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Thematic Divisions in Book 5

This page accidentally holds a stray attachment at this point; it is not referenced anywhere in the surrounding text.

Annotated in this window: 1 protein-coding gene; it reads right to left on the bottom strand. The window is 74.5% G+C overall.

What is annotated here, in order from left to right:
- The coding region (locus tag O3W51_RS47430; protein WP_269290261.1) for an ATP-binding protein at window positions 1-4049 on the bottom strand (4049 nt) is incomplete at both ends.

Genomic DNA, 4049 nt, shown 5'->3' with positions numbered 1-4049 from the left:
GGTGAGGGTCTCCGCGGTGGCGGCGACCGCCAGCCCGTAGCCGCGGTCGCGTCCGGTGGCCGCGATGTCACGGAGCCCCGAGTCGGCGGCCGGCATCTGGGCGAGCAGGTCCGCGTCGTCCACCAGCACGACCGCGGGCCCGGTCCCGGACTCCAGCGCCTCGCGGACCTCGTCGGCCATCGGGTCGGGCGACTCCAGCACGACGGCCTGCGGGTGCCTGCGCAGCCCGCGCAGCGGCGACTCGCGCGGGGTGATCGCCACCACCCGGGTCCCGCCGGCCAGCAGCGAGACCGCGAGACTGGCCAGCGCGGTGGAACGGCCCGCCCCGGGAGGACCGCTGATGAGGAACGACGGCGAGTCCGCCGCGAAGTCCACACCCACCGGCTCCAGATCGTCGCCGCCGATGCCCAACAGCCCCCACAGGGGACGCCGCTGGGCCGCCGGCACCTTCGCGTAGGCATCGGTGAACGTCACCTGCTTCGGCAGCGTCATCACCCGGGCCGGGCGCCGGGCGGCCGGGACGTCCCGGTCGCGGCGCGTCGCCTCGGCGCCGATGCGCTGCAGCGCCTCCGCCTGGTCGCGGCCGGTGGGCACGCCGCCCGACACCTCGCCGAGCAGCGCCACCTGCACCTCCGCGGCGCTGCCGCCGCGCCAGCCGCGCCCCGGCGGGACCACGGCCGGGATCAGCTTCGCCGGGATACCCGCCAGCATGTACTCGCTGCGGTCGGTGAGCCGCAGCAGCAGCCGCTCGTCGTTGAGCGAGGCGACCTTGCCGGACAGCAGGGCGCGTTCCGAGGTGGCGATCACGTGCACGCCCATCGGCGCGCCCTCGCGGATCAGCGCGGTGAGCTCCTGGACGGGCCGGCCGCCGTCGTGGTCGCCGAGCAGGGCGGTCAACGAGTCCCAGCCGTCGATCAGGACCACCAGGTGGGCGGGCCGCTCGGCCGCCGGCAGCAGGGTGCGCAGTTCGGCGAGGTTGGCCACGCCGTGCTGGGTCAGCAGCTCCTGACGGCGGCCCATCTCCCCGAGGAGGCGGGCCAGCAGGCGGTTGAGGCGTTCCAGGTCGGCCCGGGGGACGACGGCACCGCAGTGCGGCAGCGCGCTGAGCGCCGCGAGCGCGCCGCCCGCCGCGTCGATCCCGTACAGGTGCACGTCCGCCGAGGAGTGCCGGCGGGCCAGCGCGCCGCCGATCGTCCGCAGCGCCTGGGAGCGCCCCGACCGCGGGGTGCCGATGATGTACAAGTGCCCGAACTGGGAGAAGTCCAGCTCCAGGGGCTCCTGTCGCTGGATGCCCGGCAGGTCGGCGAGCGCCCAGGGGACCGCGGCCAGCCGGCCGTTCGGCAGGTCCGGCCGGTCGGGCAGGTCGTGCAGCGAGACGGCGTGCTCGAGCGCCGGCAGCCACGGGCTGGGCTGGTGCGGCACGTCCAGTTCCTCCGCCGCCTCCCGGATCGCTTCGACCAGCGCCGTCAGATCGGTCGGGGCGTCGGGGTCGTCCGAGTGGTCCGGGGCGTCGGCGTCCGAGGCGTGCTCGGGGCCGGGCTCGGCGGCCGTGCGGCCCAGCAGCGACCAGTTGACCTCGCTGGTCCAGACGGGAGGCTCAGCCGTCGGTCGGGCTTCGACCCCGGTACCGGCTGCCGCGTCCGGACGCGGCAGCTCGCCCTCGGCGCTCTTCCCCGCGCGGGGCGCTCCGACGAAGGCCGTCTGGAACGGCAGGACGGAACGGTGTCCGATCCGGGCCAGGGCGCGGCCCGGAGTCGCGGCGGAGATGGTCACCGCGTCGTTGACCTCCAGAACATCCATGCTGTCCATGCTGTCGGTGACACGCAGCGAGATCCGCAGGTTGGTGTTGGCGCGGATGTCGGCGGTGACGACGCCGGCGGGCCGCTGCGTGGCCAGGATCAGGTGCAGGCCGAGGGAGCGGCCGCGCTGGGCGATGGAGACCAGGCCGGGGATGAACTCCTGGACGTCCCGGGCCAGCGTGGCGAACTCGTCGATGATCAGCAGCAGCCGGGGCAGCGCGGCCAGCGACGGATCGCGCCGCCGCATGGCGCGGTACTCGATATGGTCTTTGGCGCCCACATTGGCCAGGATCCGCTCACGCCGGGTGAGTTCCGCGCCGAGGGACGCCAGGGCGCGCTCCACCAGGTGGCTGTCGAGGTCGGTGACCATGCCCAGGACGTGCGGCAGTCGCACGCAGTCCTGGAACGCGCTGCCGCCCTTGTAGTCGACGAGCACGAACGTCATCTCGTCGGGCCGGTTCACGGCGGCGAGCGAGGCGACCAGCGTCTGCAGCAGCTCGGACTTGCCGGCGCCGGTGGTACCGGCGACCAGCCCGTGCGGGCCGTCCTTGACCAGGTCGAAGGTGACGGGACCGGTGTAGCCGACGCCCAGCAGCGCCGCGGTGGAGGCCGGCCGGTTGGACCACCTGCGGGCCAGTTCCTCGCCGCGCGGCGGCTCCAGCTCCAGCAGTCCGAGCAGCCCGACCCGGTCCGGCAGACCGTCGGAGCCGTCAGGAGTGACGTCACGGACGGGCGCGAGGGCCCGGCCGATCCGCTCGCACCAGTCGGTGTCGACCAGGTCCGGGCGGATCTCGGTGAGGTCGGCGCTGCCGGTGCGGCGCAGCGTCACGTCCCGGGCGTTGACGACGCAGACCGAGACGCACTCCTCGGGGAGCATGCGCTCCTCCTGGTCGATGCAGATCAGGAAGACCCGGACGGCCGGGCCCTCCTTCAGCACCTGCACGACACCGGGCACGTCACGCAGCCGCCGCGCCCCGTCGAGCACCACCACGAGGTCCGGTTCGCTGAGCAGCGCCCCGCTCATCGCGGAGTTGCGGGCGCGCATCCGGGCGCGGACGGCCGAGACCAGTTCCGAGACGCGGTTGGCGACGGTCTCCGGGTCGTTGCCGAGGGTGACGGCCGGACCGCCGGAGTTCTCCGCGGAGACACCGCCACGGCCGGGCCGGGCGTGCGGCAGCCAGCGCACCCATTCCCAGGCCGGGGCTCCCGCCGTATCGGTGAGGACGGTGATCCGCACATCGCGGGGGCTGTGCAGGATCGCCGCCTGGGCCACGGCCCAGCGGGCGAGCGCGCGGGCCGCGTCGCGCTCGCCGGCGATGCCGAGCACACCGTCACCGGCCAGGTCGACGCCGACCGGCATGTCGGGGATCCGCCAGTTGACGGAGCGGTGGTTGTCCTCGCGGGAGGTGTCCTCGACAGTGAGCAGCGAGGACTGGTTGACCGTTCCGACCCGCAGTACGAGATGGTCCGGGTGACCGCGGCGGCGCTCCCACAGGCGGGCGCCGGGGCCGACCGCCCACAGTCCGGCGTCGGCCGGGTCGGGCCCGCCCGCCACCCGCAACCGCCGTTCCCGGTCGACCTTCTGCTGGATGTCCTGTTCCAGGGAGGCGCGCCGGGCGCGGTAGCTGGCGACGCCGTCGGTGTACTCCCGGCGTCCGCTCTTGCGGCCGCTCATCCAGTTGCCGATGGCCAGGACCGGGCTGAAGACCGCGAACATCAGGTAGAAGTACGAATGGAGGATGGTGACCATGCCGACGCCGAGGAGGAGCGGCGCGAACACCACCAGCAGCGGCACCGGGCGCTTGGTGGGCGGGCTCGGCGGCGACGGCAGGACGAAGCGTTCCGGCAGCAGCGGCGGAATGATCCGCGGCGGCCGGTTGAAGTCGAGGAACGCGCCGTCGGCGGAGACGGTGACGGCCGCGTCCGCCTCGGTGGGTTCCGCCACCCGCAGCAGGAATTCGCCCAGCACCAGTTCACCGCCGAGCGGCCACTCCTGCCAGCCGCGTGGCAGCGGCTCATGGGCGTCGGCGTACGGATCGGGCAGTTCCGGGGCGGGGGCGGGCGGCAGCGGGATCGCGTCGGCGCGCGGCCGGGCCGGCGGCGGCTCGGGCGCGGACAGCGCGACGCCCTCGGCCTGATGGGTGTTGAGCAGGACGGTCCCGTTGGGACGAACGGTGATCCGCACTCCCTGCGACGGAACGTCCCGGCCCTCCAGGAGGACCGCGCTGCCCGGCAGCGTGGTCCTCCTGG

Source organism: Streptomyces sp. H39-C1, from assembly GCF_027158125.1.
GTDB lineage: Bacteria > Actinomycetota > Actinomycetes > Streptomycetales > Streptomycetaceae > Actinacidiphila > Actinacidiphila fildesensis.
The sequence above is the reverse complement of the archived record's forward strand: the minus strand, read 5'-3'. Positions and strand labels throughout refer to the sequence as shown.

1. Preface to Rubric 2. The Rubric 3. Mary's First Moves 4. The Inhibition5. Bourne's Sermon 6. The True Report7. The Precept to Bonner 8. Anno 15549. From 'The Communication' to 'A Monition' 10. Bonner's Monition11. Mary's Articles for Bonner 12. The Articles 13. From Mary's Proclamation to the 'Stile'14. From the 'Stile' to the 'Communication' 15. The 'Communication' 16. How Thomas Cranmer ... 17. Cranmer18. Ridley 19. Latimer20. Harpsfield's Forme 21. 1563's Disputational Digest22. Political Events up to Suffolk's Death 23. Between Mantell and the Preacher's Declaration 24. The Declaration of Bradford et al 25. May 19 to August 1 26. August 1 - September 3 27. From Bonner's Mandate to Pole's Oration 28. Winchester's Sermon to Bonner's Visitation 29. Pole's Oration 30. From the Supplication to Gardiner's Sermon 31. From Gardiner's Sermon to 1555 32. From the Arrest of Rose to Hooper's Letter 33. Hooper's Answer and Letter 34. To the End of Book X 35. The Martyrdom of Rogers 36. The Martyrdom of Saunders 37. Saunders' Letters 38. Hooper's Martyrdom 39. Hooper's Letters 40. Rowland Taylor's Martyrdom 41. Becket's Image and other events 42. Miles Coverdale and the Denmark Letters 43. Bonner and Reconciliation 44. Robert Farrar's Martyrdom 45. The Martyrdom of Thomas Tomkins 46. The Martyrdom of Rawlins/Rowland White47. The Martyrdom of Higbed and Causton 48. The Martyrdom of William Hunter 49. The Martyrdom of Pigot, Knight and Laurence 50. Judge Hales 51. The Providential Death of the Parson of Arundel 52. The Martyrdom of John Awcocke 53. The Martyrdom of George Marsh 54. The Letters of George Marsh 55. The Martyrdom of William Flower 56. Mary's False Pregnancy57. The Martyrdom of Cardmaker and Warne 58. John Tooly 59. The Examination of Robert Bromley [nb This is part of the Tooly affair]60. Censorship Proclamation 61. The Martyrdom of Thomas Haukes 62. Letters of Haukes 63. The Martyrdom of Thomas Watts 64. Martyrdom of Osmund, Bamford, Osborne and Chamberlain65. The Martyrdom of Ardley and Simpson 66. The Martyrdom of John Bradford 67. Bradford's Letters 68. William Minge 69. The Martyrdom of John Bland 70. The Martyrdom of Frankesh, Middleton and Sheterden 71. Sheterden's Letters 72. Martyrdom of Carver and Launder 73. Martyrdom of Thomas Iveson 74. John Aleworth 75. Martyrdom of James Abbes 76. Martyrdom of Denley, Newman and Pacingham 77. Examinations of Hall, Wade and Polley 78. Richard Hooke 79. Martyrdom of William Coker, et al 80. Martyrdom of George Tankerfield, et al 81. Martyrdom and Letters of Robert Smith 82. Martyrdom of Harwood and Fust 83. Martyrdom of William Haile 84. Examination of John Newman 85. Martyrdom of Robert Samuel 86. George King, Thomas Leyes and John Wade 87. William Andrew 88. William Allen 89. Martyrdom of Thomas Cobb 90. Martyrdom of Roger Coo 91. Martyrdom of Catmer, Streater, Burwood, Brodbridge, Tutty 92. Martyrdom of Hayward and Goreway 93. Martyrdom and Letters of Robert Glover 94. John and William Glover 95. Cornelius Bungey 96. Martyrdom of Wolsey and Pigot 97. Life and Character of Nicholas Ridley 98. Ridley and Latimer's Conference 99. Ridley's Letters 100. Life of Hugh Latimer 101. Latimer's Letters 102. Ridley and Latimer Re-examined and Executed103. More Letters of Ridley 104. Life and Death of Stephen Gardiner 105. Martyrdom of Webb, Roper and Park 106. William Wiseman 107. Examinations and Martyrdom of John Philpot 108. John Went 109. Isobel Foster 110. Joan Lashford 111. Five Canterbury Martyrs 112. Life and Martyrdom of Cranmer 113. Letters of Cranmer 114. Martyrdom of Agnes Potten and Joan Trunchfield 115. Persecution in Salisbury Maundrell, Coberly and Spicer 116. William Tyms, et al 117. The Norfolk Supplication 118. Letters of Tyms 119. John Hullier's Execution120. John Hullier 121. Christopher Lister and five other martyrs 122. Hugh Lauerocke and John Apprice 123. Katherine Hut, Elizabeth Thacknell, et al 124. Martyrdom of John Harpole and Joan Beach 125. Thomas Drury and Thomas Croker 126. Thomas Spicer, John Deny and Edmund Poole 127. Thomas Rede128. Persecution of Winson and Mendlesam 129. William Slech 130. Avington Read, et al 131. Wood and Miles 132. Adherall and Clement 133. A Merchant's Servant Executed at Leicester 134. Thirteen Burnt at Stratford-le-Bow135. Persecution in Lichfield 136. Hunt, Norrice, Parret 137. Martyrdom of Bernard, Lawson and Foster 138. John Careless 139. Letters of John Careless 140. Martyrdom of Julius Palmer 141. Guernsey Martyrdoms 142. Dungate, Foreman and Tree 143. Martyrdom of Joan Waste 144. Three Men of Bristol145. Martyrdom of Edward Sharpe 146. Four Burnt at Mayfield at Sussex 147. John Horne and a woman 148. Northampton Shoemaker 149. Prisoners Starved at Canterbury 150. More Persecution at Lichfield 151. Exhumations of Bucer and Phagius along with Peter Martyr's Wife152. Pole's Visitation Articles for Kent153. Ten Martyrs Burnt at Canterbury154. The 'Bloody Commission'155. Twenty-two Prisoners from Colchester156. Five Burnt at Smithfield157. Stephen Gratwick and others158. Edmund Allen and other martyrs159. Edmund Allen160. Alice Benden and other martyrs161. Richard Woodman and nine other martyrs162. Ambrose163. The Martyrdom of Simon Miller and Elizabeth Cooper164. Rose Allin and nine other Colchester Martyrs165. John Thurston166. Thomas More167. George Eagles168. Richard Crashfield169. Fryer and George Eagles' sister170. John Kurde171. Cicelye Ormes172. Joyce Lewes173. Rafe Allerton and others174. Agnes Bongeor and Margaret Thurston175. Persecution at Lichfield176. Persecution at Chichester177. Thomas Spurdance178. Hallingdale, Sparrow and Gibson179. John Rough and Margaret Mearing180. Cuthbert Simson181. William Nicholl182. Seaman, Carman and Hudson183. Three at Colchester184. A Royal Proclamation185. Roger Holland and other Islington martyrs186. Richard Yeoman187. John Alcocke188. Alcocke's Epistles189. Thomas Benbridge190. Stephen Cotton and other martyrs191. Alexander Gouch and Alice Driver192. Three at Bury193. The Final Five Martyrs194. William Living195. The King's Brief196. William Browne197. Some Persecuted at Suffolk198. Elizabeth Lawson199. Edward Grew200. The Persecuted of Norfolk201. The Persecuted of Essex202. Thomas Bryce203. The Persecuted in Kent204. The Persecuted in Coventry and the Exiles205. Thomas Parkinson206. The Scourged: Introduction207. Richard Wilmot and Thomas Fairfax208. Thomas Greene209. Bartlett Greene and Cotton210. Steven Cotton's Letter211. Scourging of John Milles212. Scourging of Thomas Hinshaw213. Robert Williams214. Bonner's Beating of Boys215. A Beggar of Salisbury216. John Fetty217. James Harris218. Providences: Introduction219. The Miraculously Preserved220. Christenmas and Wattes221. Simon Grinaeus222. John Glover223. Dabney224. Alexander Wimshurst225. Bosom's wife226. The Delivery of Moyse227. Lady Knevet228. Crosman's wife229. Congregation at Stoke in Suffolk230. Congregation of London231. Robert Cole232. Englishmen at Calais233. John Hunt and Richard White234. Punishments of Persecutors235. Tome 6 Life and Preservation of the Lady Elizabeth236. The Westminster Conference237. Nicholas Burton238. Another Martyrdom in Spain239. Baker and Burgate240. Burges and Hoker241. Justice Nine-Holes242. Back to the Appendix notes243. A Poor Woman of Exeter244. Those Burnt at Bristol: extra material245. Priest's Wife of Exeter246. Gertrude Crockhey